updated 09/11/2013 AT 12:00 PM ET
•originally published 09/12/2013 AT 12:00 PM ET
Now that it’s (practically) fall 2013, he’s returning to the small screen in The Crazy Ones, a new CBS sitcom from Ally McBeal and Boston Public producer David E. Kelly.
Where that will place the 62-year-old often-still-frenetic comedian – who proudly wears his battle scars, including those he earned thanks to problems with the bottle – on the temperature gauge remains to be seen.
For his own part, “The idea of having a steady job is appealing,” Williams tells Parade for this weekend’s issue.
“I have two [other] choices: go on the road doing stand-up, or do small, independent movies working almost for scale [minimum union pay],” he says. “The movies are good, but a lot of times they don’t even have distribution.”
There are also personal reasons: “There are bills to pay. My life has downsized, in a good way. I’m selling the ranch up in Napa [, Calif.,]. I just can’t afford it anymore.”
Pressed on whether his bank account was depleted by his two divorces – from Valerie Verlardi, in 1988, and Marcia Garces, in 2008 (he is now married, since 2011, to graphic designer Susan Schneider) – the sharp-tongued Williams replies: “Well, not all. Lost enough. Divorce is expensive. I used to joke they were going to call it ‘all the money,’ but they changed it to ‘alimony.’ It’s ripping your heart out through your wallet.”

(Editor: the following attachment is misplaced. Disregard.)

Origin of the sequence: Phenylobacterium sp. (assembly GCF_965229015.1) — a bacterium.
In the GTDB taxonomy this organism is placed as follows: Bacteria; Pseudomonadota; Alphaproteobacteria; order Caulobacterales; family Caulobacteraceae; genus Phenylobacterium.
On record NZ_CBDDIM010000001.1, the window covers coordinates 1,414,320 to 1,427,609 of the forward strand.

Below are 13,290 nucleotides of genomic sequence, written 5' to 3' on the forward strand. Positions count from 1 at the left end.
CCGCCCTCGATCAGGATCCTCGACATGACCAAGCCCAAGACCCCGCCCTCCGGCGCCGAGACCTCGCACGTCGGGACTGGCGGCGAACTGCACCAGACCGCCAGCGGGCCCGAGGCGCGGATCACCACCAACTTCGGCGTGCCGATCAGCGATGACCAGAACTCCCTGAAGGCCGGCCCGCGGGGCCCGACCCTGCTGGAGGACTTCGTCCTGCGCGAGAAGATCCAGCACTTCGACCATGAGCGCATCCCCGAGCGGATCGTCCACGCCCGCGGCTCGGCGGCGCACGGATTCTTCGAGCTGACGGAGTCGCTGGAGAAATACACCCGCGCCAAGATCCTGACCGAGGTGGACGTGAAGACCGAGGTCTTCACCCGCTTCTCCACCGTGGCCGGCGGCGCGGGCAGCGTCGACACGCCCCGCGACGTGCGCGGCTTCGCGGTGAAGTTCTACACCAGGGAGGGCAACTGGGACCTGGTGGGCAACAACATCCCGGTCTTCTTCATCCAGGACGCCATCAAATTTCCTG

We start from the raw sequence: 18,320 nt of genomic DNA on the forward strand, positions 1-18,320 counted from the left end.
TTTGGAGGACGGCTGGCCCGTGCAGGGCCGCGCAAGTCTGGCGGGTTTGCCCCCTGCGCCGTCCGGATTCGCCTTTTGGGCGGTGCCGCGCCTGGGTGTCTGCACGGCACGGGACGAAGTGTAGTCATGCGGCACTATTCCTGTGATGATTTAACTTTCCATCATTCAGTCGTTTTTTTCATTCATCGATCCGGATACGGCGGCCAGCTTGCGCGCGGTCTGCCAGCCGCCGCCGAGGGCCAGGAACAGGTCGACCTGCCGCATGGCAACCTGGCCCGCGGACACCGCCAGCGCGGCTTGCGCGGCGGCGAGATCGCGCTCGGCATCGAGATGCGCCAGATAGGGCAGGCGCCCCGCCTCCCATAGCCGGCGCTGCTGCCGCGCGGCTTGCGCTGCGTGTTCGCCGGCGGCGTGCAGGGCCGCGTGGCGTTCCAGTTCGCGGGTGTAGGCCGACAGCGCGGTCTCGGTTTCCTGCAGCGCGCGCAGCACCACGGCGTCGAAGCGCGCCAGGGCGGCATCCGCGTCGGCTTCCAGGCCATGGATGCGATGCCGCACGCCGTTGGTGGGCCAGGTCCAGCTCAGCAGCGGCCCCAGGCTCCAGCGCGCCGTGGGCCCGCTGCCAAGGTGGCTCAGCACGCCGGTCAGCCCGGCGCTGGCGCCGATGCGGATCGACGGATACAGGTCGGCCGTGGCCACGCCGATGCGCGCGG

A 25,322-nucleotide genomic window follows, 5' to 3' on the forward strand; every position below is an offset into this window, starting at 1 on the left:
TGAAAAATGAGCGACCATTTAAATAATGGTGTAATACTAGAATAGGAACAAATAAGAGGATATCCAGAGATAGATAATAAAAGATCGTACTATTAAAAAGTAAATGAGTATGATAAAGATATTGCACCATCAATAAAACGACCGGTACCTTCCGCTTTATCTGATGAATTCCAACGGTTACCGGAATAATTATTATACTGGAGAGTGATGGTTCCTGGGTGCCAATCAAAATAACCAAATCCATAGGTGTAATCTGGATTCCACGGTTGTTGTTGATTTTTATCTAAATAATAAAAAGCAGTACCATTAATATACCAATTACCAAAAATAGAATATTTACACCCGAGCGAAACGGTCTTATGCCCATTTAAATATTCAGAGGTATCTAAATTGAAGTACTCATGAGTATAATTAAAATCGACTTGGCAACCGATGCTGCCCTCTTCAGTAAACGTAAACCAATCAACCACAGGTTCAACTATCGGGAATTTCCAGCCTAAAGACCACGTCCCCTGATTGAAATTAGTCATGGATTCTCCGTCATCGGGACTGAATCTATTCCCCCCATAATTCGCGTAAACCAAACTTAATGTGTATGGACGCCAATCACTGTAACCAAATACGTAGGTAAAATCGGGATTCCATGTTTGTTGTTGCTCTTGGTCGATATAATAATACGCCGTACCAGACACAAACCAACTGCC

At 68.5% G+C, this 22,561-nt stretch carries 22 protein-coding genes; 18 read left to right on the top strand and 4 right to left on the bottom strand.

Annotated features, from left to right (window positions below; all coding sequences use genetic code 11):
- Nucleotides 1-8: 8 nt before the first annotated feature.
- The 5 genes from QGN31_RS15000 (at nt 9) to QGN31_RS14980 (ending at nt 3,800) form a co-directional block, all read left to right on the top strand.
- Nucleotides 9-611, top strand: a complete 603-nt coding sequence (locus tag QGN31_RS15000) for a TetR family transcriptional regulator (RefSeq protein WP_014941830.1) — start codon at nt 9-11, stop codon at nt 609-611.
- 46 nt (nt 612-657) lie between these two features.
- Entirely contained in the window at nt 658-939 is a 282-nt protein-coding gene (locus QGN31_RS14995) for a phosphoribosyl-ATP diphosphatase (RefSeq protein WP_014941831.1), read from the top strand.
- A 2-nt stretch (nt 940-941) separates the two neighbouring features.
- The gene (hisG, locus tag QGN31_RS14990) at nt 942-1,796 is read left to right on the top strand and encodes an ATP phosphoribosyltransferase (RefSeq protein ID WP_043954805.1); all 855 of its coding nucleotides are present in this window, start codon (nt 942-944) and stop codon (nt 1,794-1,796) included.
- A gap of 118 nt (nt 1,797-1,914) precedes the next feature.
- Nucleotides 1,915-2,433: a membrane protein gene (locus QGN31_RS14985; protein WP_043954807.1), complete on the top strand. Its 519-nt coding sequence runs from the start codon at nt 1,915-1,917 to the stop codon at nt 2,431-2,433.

To clarify, he adds, “Are things good with my exes? Yes. But do I need that lifestyle? No.”
The new TV series, Williams’s first since Mork ended in 1982, pits the comic as – what else? – an eccentric ad man against Sarah Michelle Gellar, who plays his agency partner and daughter.
“She’s a sweet woman,” Williams says of his costar. “And the idea of a father-daughter relationship – since I have a daughter [Zelda, 24, with Garces], I’ve done the research on that.”
He is also fairly candid about relapsing after 20 years of sobriety.
“One day I walked into a store and saw a little bottle of Jack Daniel’s,” he says. “And then that voice – I call it the ‘lower power’ – goes, ‘Hey. Just a taste. Just one.’ I drank it, and there was that brief moment of ‘Oh, I’m okay!’ But it escalated so quickly.”
Characteristically reaching for the punch line, he adds, “Within a week I was buying so many bottles I sounded like a wind chime walking down the street.”
His family got him into rehab in 2006. “It was not an intervention so much as an ultimatum,” he says. “Everyone kind of said, ‘You’ve got to do this.’ And I went, ‘Yeah, you’re right.’ ”